Analysis & Opinion

Consumer Pulse: America Needs to Feel Good Again

October 22, 2008 MullenLowe

These are unprecedented times with the credit crunch, declining home equity, stock market volatility and downward spiraling 401(k)s. Consumers are feeling distraught, disillusioned, and emotionally drained. Consumer sentiment, as a predictor of behavioral intent, is near all time record lows. And in a recent national opinion poll three out of four consumers feel “that things are going badly” in the US. All this is having a profound effect on consumer behavior:

1. The consumer radius is shrinking

Consumers are reigning in their propensity to roam and travel afar. They’re staying close to their emotional comfort zone — near home and work — for their shopping, dining out, and entertainment needs.

2. Home is where the consumer “head and heart” is

Consumers are thinking more about a great night in and creating good times at home rather than a great night out. It’s time to resort to things of comfort, reconnect with friends and family, and regroup in the emotional headquarters of consumers’ lives — home.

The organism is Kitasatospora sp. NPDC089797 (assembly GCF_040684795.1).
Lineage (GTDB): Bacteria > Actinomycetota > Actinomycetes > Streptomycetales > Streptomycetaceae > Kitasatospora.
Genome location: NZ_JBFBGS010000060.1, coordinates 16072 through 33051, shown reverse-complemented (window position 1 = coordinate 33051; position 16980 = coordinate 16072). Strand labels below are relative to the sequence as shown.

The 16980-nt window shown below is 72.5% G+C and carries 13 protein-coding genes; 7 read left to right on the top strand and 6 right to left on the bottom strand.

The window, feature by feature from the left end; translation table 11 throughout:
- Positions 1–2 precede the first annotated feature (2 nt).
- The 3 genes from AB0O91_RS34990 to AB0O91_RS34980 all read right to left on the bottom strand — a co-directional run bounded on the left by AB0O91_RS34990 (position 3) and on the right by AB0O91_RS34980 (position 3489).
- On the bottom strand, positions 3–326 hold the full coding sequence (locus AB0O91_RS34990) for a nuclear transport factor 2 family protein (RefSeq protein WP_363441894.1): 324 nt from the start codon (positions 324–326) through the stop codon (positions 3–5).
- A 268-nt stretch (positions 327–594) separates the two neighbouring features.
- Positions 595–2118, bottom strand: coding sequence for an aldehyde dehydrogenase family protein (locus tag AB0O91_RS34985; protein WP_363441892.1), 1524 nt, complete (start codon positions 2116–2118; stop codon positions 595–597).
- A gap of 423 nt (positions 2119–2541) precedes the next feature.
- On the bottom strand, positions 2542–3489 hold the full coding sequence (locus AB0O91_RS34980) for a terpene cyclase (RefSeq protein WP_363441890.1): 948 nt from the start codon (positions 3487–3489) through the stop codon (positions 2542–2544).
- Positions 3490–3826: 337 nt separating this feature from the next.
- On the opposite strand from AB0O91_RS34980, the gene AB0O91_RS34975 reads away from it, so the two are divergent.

3. Consumers will postpone big decisions but make “little feel good decisions”

Uncertainty is translating into indecisiveness and resulting in the postponement of big ticket items — from cars, home furnishings, and even vacations. But small everyday “feel good” purchases and treats are still permissible.

4. Consumers want brands they can “feel good about”

Consumers are more carefully evaluating purchasing decisions to get the best value — and the best possible experience for the money. However, while lower prices are appealing, heightened trust, quality and “feeling good about what I buy” is also important.


  • Now is a critical time — consumers are revaluating their relationships with brands, especially with respect to what brands deliver and what they stand for.
  • Consumers are tired of feeling downbeat. They want brands that make them feel good. Brands that celebrate home, family, authenticity, and pride are highly relevant.
  • Brands that provide a source of goodness and comfort are more likely to be given “permission” to enter into the home.
  • Brands that continue to invest in enhancing their core equities will emerge from the economic downturn with an elevated “feel good factor” and a competitive advantage.